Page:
There is a Stinson SR-8 Reliant on loan at WAAAM currently and the owner came to WAAAM on this day to get it out and begin to get it ready for the 2015 flying season. Moving it outside meant that WAAAM moved several other planes outside to make way for the Stinson to get to the door. Plus the weather shaped up very nicely. It all came together as a great day for an aviation photographer.
The Stinson developed engine difficulties, so the flight we were hoping for did not happen. However, the Waco UBF did fly and that made for some great photo opportunities.
WAAAM had a Valentine’s Day event as part of the day’s activities as well. They had a presentation where they discussed love stories connected to several of the artifacts in the museum. I missed this presentation, having got too involved in the shooting.
I recently attended my third Hood River Fly-In and I have to say this event keeps getting better and better.
This year I chose not to volunteer, unlike last year. There was more going on this year making me a little less certain that I’d be able to make it, as well as I wanted a little more freedom to photograph. I do feel a little guilty for not helping out, but some other opportunities to help unexpectedly arose.
By Friday afternoon, I was already getting reports that there were many airplanes there and I was fairly certain from this report that it was going to be a great event.
The Parker Pusher was scheduled to fly early Saturday and Sunday mornings, so I made plans to get there very early. I arrived in plenty of time and met up with a photographer friend of mine who had done much work around the museum. We made arrangements to chase the Pusher in a pickup truck for its takeoff run and be in position for its landing. The chase on the takeoff run didn’t work out as well as hoped, but we were expecting other opportunities. Unfortunately, it didn’t turn out that way. It was time for the Pusher to return from its first flight and I noticed that it had turned really early for the runway and the propeller was getting very slow. I was so focused on getting the shot that I wasn’t really hearing the radio, when suddenly the driver said something I didn’t catch and drove off quickly for the trees at the edge of the field. When we reached the trees he braked and swung us back around so we could see what was happening. We got turned around just in time to see the Pusher make a turn on to the runway and the skid at the tip of the wing caught the runway, spinning the plane around on to its landing gear. Turns out, the only damage to the plane was one of the wheels broke all its spokes. The pilot was ok, but it sure did scare us.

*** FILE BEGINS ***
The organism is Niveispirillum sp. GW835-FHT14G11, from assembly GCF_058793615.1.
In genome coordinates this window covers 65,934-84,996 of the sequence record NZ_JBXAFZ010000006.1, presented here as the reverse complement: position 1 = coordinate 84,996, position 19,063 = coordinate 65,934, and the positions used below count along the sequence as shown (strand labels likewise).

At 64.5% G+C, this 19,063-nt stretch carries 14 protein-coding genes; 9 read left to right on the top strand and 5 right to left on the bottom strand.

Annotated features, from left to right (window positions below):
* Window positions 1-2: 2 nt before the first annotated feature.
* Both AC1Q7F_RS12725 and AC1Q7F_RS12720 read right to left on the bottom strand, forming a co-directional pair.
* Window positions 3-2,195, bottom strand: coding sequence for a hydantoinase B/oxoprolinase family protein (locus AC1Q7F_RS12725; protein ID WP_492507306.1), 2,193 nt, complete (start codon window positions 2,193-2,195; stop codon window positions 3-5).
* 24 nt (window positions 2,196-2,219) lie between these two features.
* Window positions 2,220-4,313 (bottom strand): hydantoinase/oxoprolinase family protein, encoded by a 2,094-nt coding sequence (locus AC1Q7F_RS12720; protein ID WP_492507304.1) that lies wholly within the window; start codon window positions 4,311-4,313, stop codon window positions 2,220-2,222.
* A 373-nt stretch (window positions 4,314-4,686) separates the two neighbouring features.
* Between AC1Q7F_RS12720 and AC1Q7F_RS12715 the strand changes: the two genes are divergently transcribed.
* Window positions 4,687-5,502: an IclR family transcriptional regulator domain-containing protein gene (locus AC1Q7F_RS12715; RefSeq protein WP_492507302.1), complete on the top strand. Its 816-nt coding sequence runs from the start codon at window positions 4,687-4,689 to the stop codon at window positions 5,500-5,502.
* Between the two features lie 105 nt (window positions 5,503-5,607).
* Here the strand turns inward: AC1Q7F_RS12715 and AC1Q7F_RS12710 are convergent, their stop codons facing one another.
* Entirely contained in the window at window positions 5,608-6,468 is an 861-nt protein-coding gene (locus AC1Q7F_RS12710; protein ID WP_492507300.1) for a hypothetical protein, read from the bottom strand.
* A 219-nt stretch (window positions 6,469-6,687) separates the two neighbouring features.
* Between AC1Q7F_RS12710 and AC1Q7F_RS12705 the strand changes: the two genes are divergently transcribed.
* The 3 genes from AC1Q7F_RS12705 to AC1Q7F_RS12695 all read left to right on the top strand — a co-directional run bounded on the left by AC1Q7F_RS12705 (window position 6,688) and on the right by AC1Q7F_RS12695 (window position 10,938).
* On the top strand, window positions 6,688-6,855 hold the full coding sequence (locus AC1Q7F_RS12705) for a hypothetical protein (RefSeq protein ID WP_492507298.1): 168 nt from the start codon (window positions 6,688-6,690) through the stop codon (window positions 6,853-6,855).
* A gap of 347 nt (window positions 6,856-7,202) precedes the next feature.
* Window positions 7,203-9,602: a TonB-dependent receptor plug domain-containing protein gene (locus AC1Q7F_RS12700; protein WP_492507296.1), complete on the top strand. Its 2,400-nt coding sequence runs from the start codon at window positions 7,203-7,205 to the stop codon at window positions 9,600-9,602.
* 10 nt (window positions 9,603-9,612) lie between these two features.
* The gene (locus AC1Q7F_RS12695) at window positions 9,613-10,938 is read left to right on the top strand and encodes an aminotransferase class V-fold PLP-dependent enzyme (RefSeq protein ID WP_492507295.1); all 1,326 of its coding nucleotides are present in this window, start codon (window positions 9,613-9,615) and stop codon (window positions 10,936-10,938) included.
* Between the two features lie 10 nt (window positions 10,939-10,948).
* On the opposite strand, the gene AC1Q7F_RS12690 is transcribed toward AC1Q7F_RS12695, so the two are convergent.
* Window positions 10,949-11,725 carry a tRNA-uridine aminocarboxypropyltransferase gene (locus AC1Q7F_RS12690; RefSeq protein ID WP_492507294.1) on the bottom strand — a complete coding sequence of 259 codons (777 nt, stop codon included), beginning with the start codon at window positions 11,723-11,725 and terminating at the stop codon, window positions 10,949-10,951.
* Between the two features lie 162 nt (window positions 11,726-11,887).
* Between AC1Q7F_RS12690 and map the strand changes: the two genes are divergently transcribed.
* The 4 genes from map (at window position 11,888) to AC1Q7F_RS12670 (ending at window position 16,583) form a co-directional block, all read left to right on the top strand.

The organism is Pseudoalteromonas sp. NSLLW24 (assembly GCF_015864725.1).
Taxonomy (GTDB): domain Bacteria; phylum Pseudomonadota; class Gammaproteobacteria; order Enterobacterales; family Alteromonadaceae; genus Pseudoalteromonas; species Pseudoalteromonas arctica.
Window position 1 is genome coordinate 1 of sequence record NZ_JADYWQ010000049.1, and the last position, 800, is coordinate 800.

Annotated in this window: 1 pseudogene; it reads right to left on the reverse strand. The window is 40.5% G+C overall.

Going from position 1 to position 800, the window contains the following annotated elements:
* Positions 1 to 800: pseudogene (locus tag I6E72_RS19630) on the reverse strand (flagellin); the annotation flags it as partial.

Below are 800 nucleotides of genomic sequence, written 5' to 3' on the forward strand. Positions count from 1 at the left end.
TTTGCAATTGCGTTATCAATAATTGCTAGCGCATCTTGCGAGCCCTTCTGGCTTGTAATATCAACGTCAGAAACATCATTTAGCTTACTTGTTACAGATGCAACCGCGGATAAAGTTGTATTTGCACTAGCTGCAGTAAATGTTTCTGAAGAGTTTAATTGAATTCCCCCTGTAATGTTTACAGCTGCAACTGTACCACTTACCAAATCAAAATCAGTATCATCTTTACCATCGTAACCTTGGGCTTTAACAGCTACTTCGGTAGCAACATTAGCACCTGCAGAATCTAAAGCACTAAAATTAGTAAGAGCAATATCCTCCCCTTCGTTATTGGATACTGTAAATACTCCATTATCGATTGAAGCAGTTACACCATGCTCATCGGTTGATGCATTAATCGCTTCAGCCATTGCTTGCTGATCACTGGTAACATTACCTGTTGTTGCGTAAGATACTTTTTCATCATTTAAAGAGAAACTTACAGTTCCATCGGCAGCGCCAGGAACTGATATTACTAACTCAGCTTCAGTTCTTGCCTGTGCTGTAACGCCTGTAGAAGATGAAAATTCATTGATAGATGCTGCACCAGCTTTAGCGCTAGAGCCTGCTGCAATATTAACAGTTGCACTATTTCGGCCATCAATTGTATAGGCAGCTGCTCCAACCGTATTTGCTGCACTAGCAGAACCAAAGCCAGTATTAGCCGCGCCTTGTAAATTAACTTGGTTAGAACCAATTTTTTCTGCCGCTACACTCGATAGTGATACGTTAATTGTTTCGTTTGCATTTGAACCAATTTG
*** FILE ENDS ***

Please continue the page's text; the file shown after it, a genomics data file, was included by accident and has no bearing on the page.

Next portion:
The rest of the event was just a great deal of fun photographing a wide variety of planes. To my knowledge, it was the biggest Hood River Fly-In yet. Make a plan to come next September.